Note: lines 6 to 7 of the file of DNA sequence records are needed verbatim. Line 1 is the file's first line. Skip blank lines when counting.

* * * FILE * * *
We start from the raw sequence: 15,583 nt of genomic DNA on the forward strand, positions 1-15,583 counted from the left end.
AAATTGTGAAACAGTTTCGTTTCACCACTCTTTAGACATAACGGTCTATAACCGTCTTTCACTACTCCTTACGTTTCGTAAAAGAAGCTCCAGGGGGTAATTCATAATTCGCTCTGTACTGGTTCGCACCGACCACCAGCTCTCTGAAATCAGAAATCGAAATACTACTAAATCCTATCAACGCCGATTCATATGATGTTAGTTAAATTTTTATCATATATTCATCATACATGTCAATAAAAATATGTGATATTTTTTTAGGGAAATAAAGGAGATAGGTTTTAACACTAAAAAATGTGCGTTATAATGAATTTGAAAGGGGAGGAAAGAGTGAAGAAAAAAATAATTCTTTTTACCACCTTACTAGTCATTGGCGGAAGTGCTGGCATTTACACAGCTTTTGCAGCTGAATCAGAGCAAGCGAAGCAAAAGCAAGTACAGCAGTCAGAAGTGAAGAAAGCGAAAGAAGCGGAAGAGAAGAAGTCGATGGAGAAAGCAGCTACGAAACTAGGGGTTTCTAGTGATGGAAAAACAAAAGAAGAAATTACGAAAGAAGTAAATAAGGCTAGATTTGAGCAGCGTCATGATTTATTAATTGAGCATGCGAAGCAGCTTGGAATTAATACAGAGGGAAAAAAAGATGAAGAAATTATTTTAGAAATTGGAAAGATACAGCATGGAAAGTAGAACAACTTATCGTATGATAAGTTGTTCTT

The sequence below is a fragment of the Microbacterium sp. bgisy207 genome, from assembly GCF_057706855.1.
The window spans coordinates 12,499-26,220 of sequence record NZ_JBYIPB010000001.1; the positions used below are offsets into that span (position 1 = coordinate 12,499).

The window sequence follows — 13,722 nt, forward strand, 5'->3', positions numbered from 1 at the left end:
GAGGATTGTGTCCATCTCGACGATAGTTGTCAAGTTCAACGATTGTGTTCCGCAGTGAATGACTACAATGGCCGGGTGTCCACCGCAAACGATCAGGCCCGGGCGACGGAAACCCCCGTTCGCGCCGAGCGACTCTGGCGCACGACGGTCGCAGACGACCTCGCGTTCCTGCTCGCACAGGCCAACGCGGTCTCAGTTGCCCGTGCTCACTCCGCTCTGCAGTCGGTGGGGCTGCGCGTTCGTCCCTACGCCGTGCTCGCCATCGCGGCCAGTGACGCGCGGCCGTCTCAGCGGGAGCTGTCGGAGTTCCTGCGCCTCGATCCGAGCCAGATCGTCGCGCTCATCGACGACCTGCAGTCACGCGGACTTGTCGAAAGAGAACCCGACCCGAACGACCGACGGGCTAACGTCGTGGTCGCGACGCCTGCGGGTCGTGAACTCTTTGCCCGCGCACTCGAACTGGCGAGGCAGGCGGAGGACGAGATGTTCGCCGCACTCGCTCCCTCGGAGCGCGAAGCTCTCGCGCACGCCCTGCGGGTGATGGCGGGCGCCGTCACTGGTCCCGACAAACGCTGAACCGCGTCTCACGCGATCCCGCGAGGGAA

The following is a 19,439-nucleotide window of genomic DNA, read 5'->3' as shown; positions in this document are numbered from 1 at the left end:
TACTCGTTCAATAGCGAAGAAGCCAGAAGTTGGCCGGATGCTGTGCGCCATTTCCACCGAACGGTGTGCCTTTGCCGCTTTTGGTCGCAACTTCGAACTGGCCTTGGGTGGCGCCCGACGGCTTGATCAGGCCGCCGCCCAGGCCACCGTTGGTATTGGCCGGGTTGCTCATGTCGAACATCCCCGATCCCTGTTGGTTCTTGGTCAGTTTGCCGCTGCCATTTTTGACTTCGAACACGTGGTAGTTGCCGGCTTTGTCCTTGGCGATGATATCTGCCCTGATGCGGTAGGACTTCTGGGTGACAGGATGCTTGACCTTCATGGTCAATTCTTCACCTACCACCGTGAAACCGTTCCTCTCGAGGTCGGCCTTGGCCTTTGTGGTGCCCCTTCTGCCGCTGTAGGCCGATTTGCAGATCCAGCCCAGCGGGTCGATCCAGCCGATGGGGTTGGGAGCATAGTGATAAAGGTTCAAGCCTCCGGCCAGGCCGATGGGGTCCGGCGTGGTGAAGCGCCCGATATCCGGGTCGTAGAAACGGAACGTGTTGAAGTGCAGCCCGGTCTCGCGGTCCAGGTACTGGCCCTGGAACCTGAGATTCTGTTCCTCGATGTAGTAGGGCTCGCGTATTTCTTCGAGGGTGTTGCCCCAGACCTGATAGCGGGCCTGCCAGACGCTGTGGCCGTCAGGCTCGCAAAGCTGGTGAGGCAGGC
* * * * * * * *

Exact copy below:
GAGGATTGTGTCCATCTCGACGATAGTTGTCAAGTTCAACGATTGTGTTCCGCAGTGAATGACTACAATGGCCGGGTGTCCACCGCAAACGATCAGGCCCGGGCGACGGAAACCCCCGTTCGCGCCGAGCGACTCTGGCGCACGACGGTCGCAGACGACCTCGCGTTCCTGCTCGCACAGGCCAACGCGGTCTCAGTTGCCCGTGCTCACTCCGCTCTGCAGTCGGTGGGGCTGCGCGTTCGTCCCTACGCCGTGCTCGCCATCGCGGCCAGTGACGCGCGGCCGTCTCAGCGGGAGCTGTCGGAGTTCCTGCGCCTCGATCCGAGCCAGATCGTCGCGCTCATCGACGACCTGCAGTCACGCGGACTTGTCGAAAGAGAACCCGACCCGAACGACCGACGGGCTAACGTCGTGGTCGCGACGCCTGCGGGTCGTGAACTCTTTGCCCGCGCACTCGAACTGGCGAGGCAGGCGGAGGACGAGATGTTCGCCGCACTCGCTCCCTCGGAGCGCGAAGCTCTCGCGCACGCCCTGCGGGTGATGGCGGGCGCCGTCACTGGTCCCGACAAACGCTGAACCGCGTCTCACGCGATCCCGCGAGGGAA

The following is a 19,439-nucleotide window of genomic DNA, read 5'->3' as shown; positions in this document are numbered from 1 at the left end: